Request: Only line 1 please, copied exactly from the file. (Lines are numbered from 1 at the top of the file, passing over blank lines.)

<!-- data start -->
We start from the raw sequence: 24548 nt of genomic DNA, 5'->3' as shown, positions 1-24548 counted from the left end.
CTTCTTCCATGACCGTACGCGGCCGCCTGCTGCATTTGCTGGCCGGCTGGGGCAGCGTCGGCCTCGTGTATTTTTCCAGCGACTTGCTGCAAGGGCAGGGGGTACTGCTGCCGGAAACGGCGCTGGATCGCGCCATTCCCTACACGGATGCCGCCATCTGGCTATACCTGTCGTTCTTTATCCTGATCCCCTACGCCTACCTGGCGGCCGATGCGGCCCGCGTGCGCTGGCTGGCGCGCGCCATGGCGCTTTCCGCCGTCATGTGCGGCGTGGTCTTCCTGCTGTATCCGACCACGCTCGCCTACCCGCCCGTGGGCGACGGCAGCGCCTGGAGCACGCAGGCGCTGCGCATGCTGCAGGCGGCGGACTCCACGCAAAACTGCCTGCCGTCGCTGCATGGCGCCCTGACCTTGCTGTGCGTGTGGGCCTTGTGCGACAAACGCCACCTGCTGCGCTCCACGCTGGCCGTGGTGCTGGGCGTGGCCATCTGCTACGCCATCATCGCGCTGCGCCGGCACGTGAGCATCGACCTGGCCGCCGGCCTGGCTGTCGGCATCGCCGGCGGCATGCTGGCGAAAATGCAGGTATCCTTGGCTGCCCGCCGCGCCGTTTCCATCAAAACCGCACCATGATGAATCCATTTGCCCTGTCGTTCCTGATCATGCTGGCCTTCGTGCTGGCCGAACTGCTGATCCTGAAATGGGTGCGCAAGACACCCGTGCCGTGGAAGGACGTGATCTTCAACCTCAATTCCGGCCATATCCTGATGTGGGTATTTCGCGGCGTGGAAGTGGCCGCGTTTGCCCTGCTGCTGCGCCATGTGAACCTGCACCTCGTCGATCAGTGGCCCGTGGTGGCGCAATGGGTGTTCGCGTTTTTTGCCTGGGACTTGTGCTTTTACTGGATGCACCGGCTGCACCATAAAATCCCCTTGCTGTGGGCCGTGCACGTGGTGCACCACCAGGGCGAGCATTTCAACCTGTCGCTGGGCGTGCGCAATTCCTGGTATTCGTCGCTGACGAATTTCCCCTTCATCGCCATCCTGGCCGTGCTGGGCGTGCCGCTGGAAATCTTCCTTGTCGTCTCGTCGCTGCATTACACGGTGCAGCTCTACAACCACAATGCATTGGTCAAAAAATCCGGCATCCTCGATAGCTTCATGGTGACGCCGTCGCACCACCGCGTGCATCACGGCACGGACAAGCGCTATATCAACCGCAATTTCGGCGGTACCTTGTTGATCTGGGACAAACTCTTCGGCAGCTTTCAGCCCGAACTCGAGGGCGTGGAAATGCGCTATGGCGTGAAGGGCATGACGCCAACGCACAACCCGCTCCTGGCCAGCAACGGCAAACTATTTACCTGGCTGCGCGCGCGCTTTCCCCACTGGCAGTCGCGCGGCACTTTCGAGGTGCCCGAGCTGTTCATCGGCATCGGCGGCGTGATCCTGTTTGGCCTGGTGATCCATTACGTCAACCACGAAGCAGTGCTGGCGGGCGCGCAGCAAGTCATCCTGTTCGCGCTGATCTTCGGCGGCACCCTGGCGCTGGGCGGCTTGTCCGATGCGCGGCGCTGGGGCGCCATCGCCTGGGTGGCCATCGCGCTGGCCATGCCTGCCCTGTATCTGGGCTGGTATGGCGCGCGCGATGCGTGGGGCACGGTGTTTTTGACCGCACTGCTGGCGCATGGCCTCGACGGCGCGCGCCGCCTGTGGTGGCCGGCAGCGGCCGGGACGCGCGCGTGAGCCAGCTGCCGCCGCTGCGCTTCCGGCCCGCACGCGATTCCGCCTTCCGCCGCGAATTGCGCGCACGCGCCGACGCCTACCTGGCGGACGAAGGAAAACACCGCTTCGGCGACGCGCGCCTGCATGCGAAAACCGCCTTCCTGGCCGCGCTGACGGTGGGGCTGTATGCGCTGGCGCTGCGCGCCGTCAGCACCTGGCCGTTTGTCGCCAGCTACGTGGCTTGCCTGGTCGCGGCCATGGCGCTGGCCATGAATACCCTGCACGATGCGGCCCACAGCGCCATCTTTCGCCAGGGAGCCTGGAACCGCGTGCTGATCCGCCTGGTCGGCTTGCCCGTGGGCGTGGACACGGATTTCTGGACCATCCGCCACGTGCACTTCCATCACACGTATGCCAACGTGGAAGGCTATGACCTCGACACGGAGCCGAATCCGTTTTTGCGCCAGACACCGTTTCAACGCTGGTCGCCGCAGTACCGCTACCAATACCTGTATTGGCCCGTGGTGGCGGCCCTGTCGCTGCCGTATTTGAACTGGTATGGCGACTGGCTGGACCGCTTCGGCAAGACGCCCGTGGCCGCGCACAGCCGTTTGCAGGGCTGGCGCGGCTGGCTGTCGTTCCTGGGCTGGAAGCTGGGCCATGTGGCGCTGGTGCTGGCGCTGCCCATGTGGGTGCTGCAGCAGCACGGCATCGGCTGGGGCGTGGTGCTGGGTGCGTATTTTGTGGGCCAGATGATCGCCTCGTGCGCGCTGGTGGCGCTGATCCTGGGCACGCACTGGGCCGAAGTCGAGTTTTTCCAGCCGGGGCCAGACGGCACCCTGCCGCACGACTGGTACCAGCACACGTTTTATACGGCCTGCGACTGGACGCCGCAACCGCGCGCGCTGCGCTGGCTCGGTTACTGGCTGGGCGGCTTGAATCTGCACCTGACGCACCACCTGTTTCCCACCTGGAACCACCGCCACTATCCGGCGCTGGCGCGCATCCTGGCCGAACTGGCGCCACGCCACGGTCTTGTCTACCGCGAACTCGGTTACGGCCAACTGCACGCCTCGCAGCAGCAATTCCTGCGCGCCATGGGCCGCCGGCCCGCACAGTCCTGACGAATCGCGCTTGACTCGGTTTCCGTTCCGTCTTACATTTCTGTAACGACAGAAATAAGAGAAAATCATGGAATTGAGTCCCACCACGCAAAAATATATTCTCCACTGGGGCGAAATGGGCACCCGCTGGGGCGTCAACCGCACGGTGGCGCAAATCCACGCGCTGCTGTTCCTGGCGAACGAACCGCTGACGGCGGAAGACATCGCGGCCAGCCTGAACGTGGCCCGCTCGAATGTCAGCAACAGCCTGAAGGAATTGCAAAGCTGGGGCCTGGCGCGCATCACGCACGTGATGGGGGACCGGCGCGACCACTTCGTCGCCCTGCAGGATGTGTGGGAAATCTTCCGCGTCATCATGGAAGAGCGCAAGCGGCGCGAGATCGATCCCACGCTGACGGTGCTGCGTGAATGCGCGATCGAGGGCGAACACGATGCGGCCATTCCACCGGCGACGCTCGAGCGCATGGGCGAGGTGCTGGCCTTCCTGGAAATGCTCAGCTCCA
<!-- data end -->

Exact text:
We start from the raw sequence: 24548 nt of genomic DNA, 5'->3' as shown, positions 1-24548 counted from the left end.